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Rally Held In Crenshaw In Support Of Trayvon Martin On Anniversary Of Zimmerman Verdict

LOS ANGELES (  —  An anti-gun violence and racial profiling rally was held Saturday in Crenshaw on the one-year anniversary of the controversial George Zimmerman verdict.

Zimmerman was acquitted in the murder of unarmed teen Trayvon Martin in Florida.

In Los Angeles Saturday, a large group of about  200 -- including stars like Kobe Bryant -- rallied for peace and justice.

CBS2's Joy Benedict reported from the rally.

"What do we want? Justice!"

The familiar rally chant filled the streets of Crenshaw. The Zimmerman verdict came down a year ago and protesters Saturday said it still reverberates.

The judgment drew worldwide condemnation and scores of arrests.

The rally was organized by the Trayvon Martin Foundation. Leading the way, Martin's parents.

The slain teen's parents wanted the crowd to know why they were attending the gathering.

"It's about being loyal to you guys because you have been so loyal to us," Martin's father, Tracy Martin, said.

"We want LA to know we stand with you. We understand, we support you," Sybrina Fulton, Trayvon's mother, added.

Many in the crowd carried pictures and posters of loved ones who were killed in senseless acts of violence.

"My dad passed away from gang violence when I was 4 years old," Tangela Terry told Benedict.

She reported that many in the crowd came to remember and others not to forget. Many also spoke out against racial profiling.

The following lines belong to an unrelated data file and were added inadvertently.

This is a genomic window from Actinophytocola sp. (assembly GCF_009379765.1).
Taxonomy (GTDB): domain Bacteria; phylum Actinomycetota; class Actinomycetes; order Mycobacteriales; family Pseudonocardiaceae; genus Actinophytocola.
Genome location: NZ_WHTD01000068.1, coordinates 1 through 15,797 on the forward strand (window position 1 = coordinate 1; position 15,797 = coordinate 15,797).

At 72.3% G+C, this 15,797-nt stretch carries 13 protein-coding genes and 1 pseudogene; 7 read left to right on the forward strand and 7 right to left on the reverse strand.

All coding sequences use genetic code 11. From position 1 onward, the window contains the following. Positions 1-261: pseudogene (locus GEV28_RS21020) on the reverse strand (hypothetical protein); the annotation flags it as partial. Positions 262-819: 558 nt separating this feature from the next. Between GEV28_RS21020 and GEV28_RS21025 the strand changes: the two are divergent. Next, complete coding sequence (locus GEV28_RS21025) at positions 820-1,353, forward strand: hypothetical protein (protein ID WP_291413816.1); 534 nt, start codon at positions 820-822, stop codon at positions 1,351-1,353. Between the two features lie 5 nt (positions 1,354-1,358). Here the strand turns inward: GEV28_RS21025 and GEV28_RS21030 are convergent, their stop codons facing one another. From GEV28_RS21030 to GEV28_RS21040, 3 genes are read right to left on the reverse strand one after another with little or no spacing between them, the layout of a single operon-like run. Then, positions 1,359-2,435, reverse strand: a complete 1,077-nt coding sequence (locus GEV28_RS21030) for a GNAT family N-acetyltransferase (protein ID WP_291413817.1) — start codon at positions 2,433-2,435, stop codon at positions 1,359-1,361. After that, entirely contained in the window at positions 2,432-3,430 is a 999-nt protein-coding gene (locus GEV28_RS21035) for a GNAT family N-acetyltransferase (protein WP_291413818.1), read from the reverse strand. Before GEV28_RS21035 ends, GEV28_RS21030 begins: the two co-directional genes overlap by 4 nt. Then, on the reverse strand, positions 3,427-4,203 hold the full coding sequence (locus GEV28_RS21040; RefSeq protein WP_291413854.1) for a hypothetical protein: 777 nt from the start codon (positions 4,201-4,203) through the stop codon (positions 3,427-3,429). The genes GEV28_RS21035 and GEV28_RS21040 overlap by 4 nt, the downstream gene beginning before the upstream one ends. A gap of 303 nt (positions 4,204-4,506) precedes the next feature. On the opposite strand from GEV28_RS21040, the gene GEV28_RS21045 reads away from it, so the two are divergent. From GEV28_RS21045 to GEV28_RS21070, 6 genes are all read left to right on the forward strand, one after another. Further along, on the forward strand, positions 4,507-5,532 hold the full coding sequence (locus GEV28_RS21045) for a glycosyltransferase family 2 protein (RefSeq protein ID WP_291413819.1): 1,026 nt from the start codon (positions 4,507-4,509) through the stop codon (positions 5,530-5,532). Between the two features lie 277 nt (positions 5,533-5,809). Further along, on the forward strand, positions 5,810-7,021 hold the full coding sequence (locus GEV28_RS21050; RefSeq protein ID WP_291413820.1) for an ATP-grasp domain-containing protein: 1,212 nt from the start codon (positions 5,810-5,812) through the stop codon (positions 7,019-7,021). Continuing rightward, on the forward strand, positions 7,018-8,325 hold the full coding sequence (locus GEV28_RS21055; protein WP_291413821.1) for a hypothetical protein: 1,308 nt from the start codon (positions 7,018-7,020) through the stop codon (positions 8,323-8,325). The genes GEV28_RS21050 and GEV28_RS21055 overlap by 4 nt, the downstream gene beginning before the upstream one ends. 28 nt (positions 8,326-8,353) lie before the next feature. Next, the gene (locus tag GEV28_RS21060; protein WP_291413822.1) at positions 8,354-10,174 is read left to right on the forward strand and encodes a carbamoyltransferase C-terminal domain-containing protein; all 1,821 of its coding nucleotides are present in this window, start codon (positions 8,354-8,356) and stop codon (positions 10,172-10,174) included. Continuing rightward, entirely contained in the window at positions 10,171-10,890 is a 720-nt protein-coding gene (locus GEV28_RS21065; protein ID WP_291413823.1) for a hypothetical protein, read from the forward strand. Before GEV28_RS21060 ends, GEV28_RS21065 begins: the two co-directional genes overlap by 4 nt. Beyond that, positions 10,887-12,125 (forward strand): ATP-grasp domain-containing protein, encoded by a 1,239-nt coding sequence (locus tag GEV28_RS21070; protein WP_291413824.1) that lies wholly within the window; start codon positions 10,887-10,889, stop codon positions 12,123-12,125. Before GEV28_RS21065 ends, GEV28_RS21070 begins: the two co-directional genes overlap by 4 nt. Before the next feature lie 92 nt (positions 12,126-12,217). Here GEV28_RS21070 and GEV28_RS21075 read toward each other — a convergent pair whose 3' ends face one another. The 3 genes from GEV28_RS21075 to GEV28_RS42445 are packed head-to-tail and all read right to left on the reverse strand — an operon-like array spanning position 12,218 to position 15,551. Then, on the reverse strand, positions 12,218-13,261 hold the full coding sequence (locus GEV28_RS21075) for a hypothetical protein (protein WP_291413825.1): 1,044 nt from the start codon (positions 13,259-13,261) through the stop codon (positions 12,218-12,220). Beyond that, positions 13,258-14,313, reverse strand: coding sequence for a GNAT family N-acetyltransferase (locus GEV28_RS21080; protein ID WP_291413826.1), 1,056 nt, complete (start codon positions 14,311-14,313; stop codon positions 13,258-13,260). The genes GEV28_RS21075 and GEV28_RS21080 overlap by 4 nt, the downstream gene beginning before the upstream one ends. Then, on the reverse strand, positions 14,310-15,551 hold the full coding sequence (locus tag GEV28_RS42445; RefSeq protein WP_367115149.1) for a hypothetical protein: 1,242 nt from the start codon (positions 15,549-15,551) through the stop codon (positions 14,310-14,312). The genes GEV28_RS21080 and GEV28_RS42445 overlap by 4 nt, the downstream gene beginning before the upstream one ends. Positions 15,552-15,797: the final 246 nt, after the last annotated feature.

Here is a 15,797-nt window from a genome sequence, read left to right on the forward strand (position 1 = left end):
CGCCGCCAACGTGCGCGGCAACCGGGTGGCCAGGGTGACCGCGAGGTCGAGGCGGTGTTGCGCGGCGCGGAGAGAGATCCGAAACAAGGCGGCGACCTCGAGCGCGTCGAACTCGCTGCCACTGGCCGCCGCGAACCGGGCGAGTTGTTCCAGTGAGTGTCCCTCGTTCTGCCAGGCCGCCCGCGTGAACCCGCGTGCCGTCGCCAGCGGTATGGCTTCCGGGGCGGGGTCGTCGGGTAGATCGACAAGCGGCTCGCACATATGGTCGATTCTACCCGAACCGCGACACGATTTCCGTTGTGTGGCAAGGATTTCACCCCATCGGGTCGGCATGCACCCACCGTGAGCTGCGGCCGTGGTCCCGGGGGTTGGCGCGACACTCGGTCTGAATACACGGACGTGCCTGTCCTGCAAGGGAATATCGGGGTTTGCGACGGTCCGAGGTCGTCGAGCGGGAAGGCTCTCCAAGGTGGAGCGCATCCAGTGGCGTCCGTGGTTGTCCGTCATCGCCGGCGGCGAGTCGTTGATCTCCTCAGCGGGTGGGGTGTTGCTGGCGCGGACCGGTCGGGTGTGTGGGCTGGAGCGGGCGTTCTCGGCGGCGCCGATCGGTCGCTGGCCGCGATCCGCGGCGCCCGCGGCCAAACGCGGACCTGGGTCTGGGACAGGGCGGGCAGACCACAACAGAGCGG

"There are many people who wake up every day who don't have the choice to decide how we are perceived by the world," said Kenya Parham.

After the march and rally, there was a community forum. One surprise guest delighted the crowd.

"Ladies and gentlemen the one and only, Black Mamba!"

Lakers superstar Kobe Bryant got a standing ovation from the crowd. He met with Martin's parents before the event.

"When you look at Sybrina and Tracy, what they had to go through as a family and what they've come out of  -- that is true adversity," Bryant said.

The basketball star drew criticism a few months ago for comments he made in the New Yorker. When asked about the Miami Heat wearing hoodies in a photo, in solidarity with Trayvon Martin, he said he wasn't going to react to the photo just because he's African-American.

On Saturday, he said he and other celebrities should use their voices for good. Especially to help young people.

"Out responsibility is more than putting a ball in a basket," he said, "but giving them the platform to voice these inspirations."

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